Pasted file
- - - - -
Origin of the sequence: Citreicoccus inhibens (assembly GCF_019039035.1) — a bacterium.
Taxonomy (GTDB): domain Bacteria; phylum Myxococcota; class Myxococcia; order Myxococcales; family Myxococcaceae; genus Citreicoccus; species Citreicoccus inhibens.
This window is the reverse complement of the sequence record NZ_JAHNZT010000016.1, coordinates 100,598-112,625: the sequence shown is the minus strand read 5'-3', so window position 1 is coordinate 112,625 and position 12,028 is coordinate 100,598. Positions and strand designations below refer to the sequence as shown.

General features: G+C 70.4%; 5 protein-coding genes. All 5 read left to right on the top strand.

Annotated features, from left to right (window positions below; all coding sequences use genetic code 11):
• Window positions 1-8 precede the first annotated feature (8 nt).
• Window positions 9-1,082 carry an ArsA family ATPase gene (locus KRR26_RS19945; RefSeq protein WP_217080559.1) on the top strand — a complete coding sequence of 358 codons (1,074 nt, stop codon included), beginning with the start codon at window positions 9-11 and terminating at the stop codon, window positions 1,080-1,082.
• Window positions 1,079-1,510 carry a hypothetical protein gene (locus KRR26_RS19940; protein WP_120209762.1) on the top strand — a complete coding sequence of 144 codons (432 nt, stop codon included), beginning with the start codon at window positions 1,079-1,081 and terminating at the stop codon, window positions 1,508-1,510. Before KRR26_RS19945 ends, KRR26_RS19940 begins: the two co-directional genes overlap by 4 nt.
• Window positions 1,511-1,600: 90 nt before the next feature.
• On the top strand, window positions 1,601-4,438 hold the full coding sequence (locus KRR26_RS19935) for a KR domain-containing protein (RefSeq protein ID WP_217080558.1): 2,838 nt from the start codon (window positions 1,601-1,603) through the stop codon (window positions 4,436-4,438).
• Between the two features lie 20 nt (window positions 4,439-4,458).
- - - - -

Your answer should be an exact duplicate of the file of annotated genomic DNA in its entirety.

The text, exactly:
Origin of the sequence: Citreicoccus inhibens (assembly GCF_019039035.1) — a bacterium.
Taxonomy (GTDB): domain Bacteria; phylum Myxococcota; class Myxococcia; order Myxococcales; family Myxococcaceae; genus Citreicoccus; species Citreicoccus inhibens.
This window is the reverse complement of the sequence record NZ_JAHNZT010000016.1, coordinates 100,598-112,625: the sequence shown is the minus strand read 5'-3', so window position 1 is coordinate 112,625 and position 12,028 is coordinate 100,598. Positions and strand designations below refer to the sequence as shown.

General features: G+C 70.4%; 5 protein-coding genes. All 5 read left to right on the top strand.

Annotated features, from left to right (window positions below; all coding sequences use genetic code 11):
• Window positions 1-8 precede the first annotated feature (8 nt).
• Window positions 9-1,082 carry an ArsA family ATPase gene (locus KRR26_RS19945; RefSeq protein WP_217080559.1) on the top strand — a complete coding sequence of 358 codons (1,074 nt, stop codon included), beginning with the start codon at window positions 9-11 and terminating at the stop codon, window positions 1,080-1,082.
• Window positions 1,079-1,510 carry a hypothetical protein gene (locus KRR26_RS19940; protein WP_120209762.1) on the top strand — a complete coding sequence of 144 codons (432 nt, stop codon included), beginning with the start codon at window positions 1,079-1,081 and terminating at the stop codon, window positions 1,508-1,510. Before KRR26_RS19945 ends, KRR26_RS19940 begins: the two co-directional genes overlap by 4 nt.
• Window positions 1,511-1,600: 90 nt before the next feature.
• On the top strand, window positions 1,601-4,438 hold the full coding sequence (locus KRR26_RS19935) for a KR domain-containing protein (RefSeq protein ID WP_217080558.1): 2,838 nt from the start codon (window positions 1,601-1,603) through the stop codon (window positions 4,436-4,438).
• Between the two features lie 20 nt (window positions 4,439-4,458).